Published on March 16th, 20130
Beyond the high walls
Humra Quraishi wonders what goes on inside our jails, and why cannot believe that some prisoners may want to reform.
Delhi gangrape accused Ram Singh was found dead in Delhi’s Tihar Jail early this week. But his story does not end with his death. Whether Ram Singh was murdered or forced to kill himself is just one of several questions arising from the incident. You could have a hundred television discussions on whether woh maara gaya ya mar gaya, but that’s not the main issue.
His death highlights a larger question, and not just for those confined in this particular jail: are prisoners sexually abused by other inmates and jail staff? Are prisoners silenced to suit those ruling and overruling prime institutions in the country? Are jails reforming the accused or merely killing them slowly? Are undertrials, who form the bulk of those imprisoned, subjected to torture?
More importantly, do any of those apolitical watchdog groups hear the shrieks and cries of those languishing in jail?
In this same context, I want to ask why we got so excited by actor-activist Rahul Bose’s comment, that those accused who are remorseful and want to reform should be given a second chance? What was so offensive about this statement? Why do we, while getting really hyper about what somebody says, overlook the fact that we, as a collective lot, are responsible for what’s happening around us?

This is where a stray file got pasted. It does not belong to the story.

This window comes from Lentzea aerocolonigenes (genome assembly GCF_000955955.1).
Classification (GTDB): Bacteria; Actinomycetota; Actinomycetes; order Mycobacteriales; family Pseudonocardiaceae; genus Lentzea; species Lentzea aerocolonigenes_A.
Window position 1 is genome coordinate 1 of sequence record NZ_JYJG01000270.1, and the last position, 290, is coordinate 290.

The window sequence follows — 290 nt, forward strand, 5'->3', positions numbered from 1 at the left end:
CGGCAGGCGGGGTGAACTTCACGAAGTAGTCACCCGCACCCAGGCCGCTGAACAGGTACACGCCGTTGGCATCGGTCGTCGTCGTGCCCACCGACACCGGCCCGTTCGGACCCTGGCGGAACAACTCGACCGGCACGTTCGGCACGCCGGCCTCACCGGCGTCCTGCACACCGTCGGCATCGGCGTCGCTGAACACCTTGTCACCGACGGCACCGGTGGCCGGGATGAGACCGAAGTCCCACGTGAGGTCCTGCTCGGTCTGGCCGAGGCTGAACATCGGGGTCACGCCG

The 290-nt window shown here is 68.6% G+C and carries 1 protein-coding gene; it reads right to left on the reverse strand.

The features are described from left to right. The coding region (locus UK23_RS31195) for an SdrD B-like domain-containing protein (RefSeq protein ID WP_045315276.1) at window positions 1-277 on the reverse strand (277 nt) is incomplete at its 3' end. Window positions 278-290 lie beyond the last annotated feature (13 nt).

See, if jails and prisons in our country did actually reform and heal their inmates, then I would hold out some hope for those being confined there. But in the present day, only horror stories emerge of our jails, where hundreds and thousands of people languish as undertrials. I quote a widely-circulated report that highlights these statistics: “In Chhattisgarh, over two thousand Adivasi undertrials are currently in jail. For many, the trial has not been progressing, despite being held for over two years. In Jharkhand, the figure is even larger. Similar situations prevail in Odisha, Maharashtra and Andhra Pradesh…”
To this, let me add that probably the same, if not graver, conditions prevail in other jails, too, and not just in overcrowded jails. What makes the matter worse is that no news trickles out from behind those high walls. What we hear are stray reports of prisoner violence, and there’s no way of knowing what really happens inside.
In these circumstances, since we are confining prisoners for long spaces of time, why not give them the opportunity to truly reform? I’m sure a lot of them want to make amends and mend their ways. I feel that Rahul Bose’s statement is born of wisdom and compassion, both of which we are increasingly bypassing with other human beings, and especially with criminals.
I would go so far as to suggest that Rahul Bose write a book about his thoughts on the matter. Whatever one may so or feel about him, I have always thought that there was something very honest about him. I’ve met him just once – at a book launch in New Delhi – but he left an impression. I’d asked him if I could interview him. To that, he’d quipped, “We actors give interviews only when our films are being released!”
(Picture courtesy timeslive.co.za)